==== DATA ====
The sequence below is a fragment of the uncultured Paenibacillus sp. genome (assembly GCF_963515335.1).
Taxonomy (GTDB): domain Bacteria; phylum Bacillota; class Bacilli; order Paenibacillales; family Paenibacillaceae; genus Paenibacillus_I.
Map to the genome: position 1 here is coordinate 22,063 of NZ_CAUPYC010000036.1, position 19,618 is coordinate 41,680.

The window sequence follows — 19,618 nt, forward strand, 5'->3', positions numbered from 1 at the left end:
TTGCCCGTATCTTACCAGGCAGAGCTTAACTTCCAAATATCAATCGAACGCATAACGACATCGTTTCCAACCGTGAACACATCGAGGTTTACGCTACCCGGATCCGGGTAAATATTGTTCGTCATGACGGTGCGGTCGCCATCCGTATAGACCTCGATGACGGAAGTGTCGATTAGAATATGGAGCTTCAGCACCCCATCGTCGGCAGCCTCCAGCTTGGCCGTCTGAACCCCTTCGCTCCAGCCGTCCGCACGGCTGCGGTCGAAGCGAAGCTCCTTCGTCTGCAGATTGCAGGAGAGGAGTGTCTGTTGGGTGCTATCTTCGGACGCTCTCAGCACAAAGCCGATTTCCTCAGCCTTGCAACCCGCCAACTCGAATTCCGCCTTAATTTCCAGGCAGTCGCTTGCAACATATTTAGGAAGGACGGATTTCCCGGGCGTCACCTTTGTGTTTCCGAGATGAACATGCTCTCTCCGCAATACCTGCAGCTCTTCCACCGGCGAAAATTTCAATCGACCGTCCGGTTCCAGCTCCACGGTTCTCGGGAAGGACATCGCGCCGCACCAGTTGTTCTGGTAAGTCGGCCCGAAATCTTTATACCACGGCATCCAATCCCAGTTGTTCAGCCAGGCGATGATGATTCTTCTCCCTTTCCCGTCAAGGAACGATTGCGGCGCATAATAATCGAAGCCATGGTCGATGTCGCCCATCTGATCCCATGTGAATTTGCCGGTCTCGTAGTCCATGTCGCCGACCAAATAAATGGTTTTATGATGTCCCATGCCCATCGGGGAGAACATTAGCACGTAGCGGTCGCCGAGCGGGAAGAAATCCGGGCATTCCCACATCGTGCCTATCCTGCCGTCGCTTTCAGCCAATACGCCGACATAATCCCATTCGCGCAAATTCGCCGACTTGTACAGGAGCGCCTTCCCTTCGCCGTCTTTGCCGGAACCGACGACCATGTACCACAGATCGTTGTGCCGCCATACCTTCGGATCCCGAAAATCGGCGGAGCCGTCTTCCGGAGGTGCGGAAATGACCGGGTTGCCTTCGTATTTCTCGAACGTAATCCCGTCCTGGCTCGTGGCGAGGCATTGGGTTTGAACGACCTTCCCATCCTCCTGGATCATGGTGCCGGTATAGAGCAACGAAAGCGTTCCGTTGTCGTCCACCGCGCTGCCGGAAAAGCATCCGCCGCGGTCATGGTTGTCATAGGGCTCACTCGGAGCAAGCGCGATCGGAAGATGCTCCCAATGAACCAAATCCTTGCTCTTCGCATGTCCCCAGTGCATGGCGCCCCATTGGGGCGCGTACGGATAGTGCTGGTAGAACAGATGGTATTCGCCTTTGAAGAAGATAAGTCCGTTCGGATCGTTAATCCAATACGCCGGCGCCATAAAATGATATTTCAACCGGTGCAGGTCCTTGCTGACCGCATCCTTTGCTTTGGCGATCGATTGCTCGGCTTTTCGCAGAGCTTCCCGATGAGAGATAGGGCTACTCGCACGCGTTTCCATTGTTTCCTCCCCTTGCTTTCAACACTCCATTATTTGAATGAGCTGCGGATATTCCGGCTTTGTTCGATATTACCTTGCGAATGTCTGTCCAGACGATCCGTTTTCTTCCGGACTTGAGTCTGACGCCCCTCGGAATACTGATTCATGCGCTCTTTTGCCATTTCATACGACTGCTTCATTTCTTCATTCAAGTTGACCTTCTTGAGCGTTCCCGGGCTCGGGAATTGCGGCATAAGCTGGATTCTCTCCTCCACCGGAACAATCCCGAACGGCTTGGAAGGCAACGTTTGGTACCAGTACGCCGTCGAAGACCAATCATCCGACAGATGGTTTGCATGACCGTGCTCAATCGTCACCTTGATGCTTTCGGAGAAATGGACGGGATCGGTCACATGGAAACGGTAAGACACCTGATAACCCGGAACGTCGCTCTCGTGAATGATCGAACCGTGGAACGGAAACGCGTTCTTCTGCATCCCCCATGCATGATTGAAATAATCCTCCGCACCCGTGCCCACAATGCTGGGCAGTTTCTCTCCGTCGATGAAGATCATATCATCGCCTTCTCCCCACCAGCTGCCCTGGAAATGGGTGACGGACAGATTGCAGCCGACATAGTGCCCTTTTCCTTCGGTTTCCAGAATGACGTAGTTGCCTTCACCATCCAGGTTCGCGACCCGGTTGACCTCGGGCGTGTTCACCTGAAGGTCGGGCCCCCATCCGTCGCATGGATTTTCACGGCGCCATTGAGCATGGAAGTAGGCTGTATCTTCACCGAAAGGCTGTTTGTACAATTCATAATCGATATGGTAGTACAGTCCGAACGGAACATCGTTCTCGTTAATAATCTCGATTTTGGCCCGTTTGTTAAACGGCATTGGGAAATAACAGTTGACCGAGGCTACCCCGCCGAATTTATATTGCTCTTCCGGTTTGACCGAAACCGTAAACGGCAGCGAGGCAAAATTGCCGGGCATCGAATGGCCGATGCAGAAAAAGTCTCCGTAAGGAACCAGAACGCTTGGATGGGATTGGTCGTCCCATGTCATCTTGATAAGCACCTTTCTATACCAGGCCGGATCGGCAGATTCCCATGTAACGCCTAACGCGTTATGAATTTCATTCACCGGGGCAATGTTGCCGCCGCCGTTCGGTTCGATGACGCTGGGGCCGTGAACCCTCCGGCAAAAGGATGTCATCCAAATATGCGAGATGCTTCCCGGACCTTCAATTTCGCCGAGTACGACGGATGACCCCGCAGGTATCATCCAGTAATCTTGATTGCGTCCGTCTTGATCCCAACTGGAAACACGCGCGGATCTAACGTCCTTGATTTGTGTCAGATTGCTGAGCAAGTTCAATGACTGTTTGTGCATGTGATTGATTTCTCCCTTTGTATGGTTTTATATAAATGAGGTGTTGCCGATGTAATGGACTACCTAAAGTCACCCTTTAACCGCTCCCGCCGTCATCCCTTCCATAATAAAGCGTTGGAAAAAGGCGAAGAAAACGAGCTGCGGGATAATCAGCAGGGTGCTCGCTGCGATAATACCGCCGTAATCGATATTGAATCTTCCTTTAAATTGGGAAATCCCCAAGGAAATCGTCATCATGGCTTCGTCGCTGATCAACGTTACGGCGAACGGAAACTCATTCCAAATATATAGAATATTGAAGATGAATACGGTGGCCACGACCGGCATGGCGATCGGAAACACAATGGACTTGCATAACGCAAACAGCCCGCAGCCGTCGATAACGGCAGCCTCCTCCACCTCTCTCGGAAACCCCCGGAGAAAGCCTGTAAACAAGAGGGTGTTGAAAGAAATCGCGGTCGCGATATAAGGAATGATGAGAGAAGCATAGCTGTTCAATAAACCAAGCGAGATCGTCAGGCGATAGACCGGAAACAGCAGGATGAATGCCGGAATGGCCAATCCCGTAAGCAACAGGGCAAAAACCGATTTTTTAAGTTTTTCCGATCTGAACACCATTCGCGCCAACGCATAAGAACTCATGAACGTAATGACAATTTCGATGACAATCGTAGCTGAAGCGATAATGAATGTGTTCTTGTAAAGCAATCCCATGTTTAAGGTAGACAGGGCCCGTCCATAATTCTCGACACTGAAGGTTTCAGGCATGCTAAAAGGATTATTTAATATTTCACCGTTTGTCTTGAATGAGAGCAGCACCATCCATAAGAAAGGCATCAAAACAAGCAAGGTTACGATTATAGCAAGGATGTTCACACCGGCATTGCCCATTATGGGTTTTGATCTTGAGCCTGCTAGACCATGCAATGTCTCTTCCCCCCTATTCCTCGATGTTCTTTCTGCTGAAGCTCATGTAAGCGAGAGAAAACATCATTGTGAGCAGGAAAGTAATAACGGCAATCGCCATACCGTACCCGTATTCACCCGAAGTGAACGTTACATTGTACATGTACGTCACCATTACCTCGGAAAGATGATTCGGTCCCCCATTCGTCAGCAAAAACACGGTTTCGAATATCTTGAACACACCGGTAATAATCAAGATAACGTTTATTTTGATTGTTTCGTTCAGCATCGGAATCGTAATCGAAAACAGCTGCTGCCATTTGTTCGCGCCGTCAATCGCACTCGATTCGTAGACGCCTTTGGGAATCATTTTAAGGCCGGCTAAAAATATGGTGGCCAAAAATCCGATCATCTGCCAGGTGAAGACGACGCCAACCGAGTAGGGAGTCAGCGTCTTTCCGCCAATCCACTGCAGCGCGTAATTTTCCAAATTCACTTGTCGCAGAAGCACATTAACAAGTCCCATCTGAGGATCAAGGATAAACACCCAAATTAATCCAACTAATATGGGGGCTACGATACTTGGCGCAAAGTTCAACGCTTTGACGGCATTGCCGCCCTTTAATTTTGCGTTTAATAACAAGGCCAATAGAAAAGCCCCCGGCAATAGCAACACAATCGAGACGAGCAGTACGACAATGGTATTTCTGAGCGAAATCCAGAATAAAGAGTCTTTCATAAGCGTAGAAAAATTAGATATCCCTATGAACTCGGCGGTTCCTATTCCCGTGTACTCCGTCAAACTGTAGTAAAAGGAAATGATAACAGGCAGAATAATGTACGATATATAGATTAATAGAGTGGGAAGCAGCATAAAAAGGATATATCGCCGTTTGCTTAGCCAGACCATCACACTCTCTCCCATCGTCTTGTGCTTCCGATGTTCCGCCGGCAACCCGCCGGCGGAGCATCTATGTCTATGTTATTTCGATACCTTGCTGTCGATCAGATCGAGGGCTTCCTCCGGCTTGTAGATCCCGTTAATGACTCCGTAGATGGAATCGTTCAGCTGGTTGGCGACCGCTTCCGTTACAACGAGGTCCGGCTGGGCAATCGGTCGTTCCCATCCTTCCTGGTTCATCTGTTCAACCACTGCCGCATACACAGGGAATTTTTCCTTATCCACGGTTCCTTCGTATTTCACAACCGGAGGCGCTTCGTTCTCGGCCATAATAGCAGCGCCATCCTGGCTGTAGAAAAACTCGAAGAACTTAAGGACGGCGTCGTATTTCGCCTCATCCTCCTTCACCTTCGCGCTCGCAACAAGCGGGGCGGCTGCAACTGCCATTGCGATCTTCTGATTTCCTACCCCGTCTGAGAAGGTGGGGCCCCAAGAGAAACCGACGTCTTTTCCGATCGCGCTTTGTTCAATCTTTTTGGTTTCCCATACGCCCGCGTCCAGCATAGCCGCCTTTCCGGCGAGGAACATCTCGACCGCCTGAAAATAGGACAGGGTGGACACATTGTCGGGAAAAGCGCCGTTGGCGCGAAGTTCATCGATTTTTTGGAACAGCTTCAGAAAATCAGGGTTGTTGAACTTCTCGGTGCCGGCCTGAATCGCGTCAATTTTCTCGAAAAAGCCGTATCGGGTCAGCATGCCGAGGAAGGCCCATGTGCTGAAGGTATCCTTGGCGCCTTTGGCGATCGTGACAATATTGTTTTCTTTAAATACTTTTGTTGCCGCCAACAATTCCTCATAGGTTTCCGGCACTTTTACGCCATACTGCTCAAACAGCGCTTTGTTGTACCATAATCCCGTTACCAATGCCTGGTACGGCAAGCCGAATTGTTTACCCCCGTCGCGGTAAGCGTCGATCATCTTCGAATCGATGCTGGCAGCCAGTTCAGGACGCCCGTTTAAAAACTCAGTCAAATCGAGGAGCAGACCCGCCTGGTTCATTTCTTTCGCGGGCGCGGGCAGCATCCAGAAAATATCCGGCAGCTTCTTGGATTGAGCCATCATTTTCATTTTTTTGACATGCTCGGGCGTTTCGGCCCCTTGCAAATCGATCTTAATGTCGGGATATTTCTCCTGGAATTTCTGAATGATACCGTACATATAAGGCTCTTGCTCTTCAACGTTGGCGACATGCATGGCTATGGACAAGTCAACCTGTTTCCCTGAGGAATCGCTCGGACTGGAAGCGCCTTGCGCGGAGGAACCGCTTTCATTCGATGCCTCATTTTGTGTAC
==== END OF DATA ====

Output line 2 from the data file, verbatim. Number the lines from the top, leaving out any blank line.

Taxonomy (GTDB): domain Bacteria; phylum Bacillota; class Bacilli; order Paenibacillales; family Paenibacillaceae; genus Paenibacillus_I.